November 2, 2023

I don’t know exactly when my parents joined Centre-In Food Co-Op, but I have memories of going to the little hole-in-the-wall that it was on Lincoln Avenue with my mom. My parents were “working members,” which meant dedicating a monthly block of time to helping with tasks like dividing up a really big bag of dried pineapple rings into smaller bags that were weighed and priced for sale. As a first and second grader, I sometimes got to go along with my mom to be an extra pair of hands. Now that I’m the parent of a first grader myself, I’m a bit skeptical about just how helpful I actually was, but what I’m certain of are my strong sensory memories of those trips to the Co-Op. 

I remember drinking in all the whimsical art on the boxes of Celestial Seasoning teas, and being in awe of all the herbs, teas, and spices organized neatly in jars on shelves. The aroma of the Co-Op — a distinct cozy, wholesome smell I can’t identify — was imprinted on me decades ago and greets me whenever I cross Maple City Market’s threshold today. It wasn’t until I was a young adult and worked at the Co-Op in its current location on Main Street, that I started to think about why I value a cooperative grocery store. There were the embedded values I’d gotten from my parents reflected in books like Diet for a Small Planet and Living More with Less. And there were the new insights I had gained from being introduced to Sevananda Natural Foods Market in Atlanta, Georgia during a summer internship: co-ops aren’t just quirks of midwestern towns but places where people of many different colors come together because they care about the food they put in their bodies and the health of their communities.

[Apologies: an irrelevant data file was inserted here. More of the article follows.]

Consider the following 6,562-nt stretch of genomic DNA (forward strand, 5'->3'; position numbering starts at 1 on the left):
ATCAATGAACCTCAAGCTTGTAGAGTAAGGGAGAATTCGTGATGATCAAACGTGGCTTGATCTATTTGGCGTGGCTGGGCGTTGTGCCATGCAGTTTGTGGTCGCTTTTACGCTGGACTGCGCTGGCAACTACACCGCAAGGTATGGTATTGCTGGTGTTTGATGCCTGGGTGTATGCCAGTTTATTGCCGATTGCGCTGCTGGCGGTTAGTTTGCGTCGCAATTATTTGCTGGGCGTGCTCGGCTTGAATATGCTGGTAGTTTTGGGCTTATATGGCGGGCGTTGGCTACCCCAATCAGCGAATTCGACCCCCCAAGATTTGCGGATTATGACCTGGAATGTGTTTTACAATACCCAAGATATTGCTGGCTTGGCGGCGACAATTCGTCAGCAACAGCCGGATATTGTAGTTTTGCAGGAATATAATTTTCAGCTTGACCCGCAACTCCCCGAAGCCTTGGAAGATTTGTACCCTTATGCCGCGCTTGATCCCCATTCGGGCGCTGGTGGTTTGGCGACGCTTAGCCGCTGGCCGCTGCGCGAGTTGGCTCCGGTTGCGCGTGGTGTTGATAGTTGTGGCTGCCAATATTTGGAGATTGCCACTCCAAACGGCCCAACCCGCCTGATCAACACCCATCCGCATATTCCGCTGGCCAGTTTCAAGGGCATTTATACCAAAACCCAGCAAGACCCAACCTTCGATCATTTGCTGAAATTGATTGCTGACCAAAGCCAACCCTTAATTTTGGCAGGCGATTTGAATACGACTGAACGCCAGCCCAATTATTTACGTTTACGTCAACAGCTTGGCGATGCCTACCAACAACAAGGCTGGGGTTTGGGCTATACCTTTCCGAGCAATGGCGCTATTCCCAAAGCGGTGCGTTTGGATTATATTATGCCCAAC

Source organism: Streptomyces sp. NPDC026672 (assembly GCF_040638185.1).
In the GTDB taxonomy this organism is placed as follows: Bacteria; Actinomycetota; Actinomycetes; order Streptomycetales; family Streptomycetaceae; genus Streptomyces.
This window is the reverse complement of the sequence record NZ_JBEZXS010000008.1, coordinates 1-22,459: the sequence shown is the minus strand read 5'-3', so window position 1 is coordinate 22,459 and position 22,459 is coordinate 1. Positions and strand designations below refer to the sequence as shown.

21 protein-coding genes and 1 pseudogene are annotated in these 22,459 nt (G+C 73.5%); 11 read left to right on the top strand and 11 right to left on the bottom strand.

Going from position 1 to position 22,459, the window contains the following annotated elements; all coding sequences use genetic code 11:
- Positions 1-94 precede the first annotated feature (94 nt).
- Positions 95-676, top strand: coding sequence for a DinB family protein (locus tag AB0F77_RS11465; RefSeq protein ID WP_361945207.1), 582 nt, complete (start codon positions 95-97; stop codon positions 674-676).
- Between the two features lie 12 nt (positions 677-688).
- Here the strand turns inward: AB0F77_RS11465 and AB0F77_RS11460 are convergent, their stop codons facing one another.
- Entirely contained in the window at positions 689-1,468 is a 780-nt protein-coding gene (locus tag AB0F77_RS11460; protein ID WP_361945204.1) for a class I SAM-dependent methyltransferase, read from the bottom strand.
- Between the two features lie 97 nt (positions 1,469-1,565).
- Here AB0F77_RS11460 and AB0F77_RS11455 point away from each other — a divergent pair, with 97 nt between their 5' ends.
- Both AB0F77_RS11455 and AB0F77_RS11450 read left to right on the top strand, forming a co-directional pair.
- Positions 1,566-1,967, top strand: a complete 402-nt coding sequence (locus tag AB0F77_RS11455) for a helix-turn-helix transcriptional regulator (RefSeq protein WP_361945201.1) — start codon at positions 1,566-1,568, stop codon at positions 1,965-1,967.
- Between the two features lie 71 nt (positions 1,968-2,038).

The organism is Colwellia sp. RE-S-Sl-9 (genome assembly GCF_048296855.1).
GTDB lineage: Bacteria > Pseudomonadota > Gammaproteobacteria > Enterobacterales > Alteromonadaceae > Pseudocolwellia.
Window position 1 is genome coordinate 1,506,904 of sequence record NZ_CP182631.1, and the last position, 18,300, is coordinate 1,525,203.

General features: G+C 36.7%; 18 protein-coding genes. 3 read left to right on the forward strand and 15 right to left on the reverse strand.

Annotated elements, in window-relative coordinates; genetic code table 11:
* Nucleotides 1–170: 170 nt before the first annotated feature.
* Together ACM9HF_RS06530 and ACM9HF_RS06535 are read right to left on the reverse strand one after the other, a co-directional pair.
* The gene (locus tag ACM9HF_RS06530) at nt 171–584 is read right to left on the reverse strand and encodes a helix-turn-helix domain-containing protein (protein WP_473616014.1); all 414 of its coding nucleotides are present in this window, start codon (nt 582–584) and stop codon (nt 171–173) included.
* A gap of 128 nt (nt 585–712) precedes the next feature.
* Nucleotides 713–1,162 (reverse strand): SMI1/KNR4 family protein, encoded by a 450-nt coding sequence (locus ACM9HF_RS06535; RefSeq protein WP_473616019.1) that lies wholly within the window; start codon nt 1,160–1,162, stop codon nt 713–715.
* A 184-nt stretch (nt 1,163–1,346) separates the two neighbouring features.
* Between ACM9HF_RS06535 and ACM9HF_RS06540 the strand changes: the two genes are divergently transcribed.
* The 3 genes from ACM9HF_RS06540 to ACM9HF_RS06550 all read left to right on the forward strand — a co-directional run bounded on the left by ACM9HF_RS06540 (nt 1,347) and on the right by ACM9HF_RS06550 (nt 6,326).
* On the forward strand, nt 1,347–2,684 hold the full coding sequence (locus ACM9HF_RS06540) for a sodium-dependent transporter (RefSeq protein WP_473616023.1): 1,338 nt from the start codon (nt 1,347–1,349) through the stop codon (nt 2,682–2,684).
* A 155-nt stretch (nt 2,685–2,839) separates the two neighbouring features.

Since the 1990s when I worked at MCM, working memberships have receded into the history of MCM, and I must confess that I feel nostalgic for that experience. My consolation is that I get to teach my children how to weigh and label our glass jars when we need a refill on rice, cinnamon, peanut butter, and other goodies. It recently occurred to me that part of what has drawn me to board service at MCM is that this is how I stay connected to my early roots as a “working member” while I raise up a third generation of MCM eaters, shoppers, and hopefully members. 

My kids know the Co-Op is where we can get paw-paw and persimmons from Half-Moon Orchard. It’s where we can bag our own greens from Clay Bottom Farm. This is the place where they can slice their own Zuma Bar, search for free samples, and grab their favorite (frozen) pizza (Field Day Organic Wood-Fired Crust Three Cheese, if you’re wondering). 

Maple City Market is also where my children are being woven into the fabric of a civic community that celebrates both cooperation and our local food system. This is a beautiful expansion of the legacy my parents gave to me through their membership at Maple City Market. I wonder how our legacy will have expanded again when my children are ready to purchase their member shares.

Maple City Market Board Reflections